2018/11/23 18:00 | 阅读量：944 | 来自： SCMP
· This is the final instalment of a series on China's plan to move its industries up the value chain to reduce reliance on foreign technology
· China wants its commercial aircraft to supply 10 per cent of the domestic market and its jetliners to account for up to 20 per cent of the global market by 2025
When the C919, China's indigenous long-haul airliner, successfully completed its maiden flight in May 2017, officials were quick to announce that the country was edging closer to clinching the "crown jewels" of the modern manufacturing industry: aircraft.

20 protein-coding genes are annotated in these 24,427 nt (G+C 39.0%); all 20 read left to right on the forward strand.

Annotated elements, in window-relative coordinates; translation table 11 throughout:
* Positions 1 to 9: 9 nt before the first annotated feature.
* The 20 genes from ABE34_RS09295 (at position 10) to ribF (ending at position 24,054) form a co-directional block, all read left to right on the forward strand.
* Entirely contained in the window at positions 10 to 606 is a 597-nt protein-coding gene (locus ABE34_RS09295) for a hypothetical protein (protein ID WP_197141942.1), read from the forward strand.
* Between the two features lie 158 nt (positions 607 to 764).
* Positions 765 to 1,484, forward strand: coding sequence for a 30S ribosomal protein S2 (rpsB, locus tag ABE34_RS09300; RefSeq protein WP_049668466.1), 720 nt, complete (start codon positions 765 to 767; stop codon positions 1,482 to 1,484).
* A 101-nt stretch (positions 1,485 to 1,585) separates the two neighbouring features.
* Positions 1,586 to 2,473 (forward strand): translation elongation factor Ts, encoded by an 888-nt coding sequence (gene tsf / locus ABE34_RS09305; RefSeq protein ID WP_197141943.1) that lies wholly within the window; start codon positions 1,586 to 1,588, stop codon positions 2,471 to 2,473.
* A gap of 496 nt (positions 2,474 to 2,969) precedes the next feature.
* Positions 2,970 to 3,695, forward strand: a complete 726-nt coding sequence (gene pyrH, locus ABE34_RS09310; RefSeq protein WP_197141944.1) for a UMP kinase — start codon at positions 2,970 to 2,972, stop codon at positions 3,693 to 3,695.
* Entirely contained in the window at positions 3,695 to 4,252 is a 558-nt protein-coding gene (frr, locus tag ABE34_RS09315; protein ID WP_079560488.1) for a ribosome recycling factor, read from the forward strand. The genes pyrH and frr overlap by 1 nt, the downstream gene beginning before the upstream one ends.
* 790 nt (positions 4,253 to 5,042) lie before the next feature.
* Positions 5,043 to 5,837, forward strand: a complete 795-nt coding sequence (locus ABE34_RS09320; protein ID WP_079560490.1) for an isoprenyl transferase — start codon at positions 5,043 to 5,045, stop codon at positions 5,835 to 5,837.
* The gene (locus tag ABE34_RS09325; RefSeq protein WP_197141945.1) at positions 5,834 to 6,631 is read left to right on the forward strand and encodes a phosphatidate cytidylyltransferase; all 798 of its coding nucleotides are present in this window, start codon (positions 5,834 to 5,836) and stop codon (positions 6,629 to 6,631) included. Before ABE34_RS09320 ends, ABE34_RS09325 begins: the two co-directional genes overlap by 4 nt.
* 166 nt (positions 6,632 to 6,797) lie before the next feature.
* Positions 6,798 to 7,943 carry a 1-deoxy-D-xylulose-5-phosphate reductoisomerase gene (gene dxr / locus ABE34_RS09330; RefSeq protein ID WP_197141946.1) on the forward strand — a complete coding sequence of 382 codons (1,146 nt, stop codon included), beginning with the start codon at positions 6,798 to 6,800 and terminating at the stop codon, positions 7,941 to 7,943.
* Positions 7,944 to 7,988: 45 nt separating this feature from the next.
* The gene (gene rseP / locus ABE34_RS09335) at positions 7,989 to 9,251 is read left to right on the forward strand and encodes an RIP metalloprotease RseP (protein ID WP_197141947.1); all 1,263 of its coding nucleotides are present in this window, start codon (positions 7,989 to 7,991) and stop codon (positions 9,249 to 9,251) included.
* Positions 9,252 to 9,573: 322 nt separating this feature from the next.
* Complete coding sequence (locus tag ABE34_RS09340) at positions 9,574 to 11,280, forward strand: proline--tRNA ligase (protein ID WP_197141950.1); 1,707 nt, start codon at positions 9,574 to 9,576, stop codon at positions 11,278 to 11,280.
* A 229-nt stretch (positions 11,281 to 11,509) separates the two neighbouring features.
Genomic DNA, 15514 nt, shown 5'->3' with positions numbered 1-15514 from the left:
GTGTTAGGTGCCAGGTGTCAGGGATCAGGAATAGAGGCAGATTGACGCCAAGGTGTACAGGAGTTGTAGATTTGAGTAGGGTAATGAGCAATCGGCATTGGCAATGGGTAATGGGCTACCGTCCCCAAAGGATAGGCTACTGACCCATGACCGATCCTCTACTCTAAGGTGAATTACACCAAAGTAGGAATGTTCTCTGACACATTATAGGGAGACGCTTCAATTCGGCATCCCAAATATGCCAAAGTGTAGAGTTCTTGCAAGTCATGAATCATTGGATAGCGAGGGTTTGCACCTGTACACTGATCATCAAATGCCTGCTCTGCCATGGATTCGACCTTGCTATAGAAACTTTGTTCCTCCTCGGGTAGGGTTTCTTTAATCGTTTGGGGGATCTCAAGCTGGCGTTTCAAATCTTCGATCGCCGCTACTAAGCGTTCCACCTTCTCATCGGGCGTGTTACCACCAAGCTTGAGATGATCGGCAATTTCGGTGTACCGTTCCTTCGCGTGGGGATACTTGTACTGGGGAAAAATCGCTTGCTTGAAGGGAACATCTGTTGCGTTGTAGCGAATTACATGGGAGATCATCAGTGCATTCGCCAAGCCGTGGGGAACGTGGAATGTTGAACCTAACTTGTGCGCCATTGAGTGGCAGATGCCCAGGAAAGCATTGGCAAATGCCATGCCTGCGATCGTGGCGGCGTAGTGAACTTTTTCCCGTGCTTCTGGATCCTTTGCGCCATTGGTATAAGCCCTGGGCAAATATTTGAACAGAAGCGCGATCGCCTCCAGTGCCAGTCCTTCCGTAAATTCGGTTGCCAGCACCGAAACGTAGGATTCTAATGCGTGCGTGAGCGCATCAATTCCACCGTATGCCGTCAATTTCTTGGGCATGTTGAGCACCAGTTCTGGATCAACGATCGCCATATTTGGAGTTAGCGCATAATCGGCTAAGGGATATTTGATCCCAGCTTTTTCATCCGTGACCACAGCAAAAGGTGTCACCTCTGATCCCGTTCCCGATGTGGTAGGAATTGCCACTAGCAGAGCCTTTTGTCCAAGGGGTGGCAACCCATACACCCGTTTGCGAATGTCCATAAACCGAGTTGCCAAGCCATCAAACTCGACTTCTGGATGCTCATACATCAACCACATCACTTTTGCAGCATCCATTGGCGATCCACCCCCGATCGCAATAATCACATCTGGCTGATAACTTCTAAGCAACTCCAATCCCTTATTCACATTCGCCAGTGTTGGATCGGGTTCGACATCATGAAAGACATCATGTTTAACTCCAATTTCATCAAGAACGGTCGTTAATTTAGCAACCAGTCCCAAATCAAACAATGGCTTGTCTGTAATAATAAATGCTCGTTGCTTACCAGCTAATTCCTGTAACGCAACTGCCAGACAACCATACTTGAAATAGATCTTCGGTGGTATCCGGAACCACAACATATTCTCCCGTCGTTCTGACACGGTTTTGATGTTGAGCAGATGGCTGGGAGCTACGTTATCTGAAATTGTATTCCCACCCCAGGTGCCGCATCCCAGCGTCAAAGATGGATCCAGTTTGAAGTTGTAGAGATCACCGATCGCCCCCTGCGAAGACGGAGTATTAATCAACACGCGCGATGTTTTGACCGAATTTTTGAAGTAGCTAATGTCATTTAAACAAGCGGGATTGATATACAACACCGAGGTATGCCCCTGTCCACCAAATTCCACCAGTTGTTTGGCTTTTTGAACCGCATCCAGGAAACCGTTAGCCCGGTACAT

The one-hour-20-minute flight may only have taken five crew members about 200km from Shanghai and back, but it also carried the huge weight of a nation's ambition to be a major player in the global aviation industry.
China's aviation market is expected to overtake the US as the world's largest by 2022, and the country is estimated to need over 7,000 planes in the next 20 years. Being able to make its own would not only help disentangle Beijing from the political complications of having to deal with the global manufacturing duopoly of Boeing and Airbus, but would also be a statement that it had the technological prowess to match its economic might.
"Building an aircraft brings together all the major disciplines in engineering. I think that's why it's so important to China. It's the top of the mountain as far as complexity. That's why it's so strategic," said Kevin Michaels, managing director of AeroDynamic Advisory, an aerospace and aviation consultancy.
"China is playing the long game, it's not about the 2020s. China is looking at the next 20, 30 or 40 years."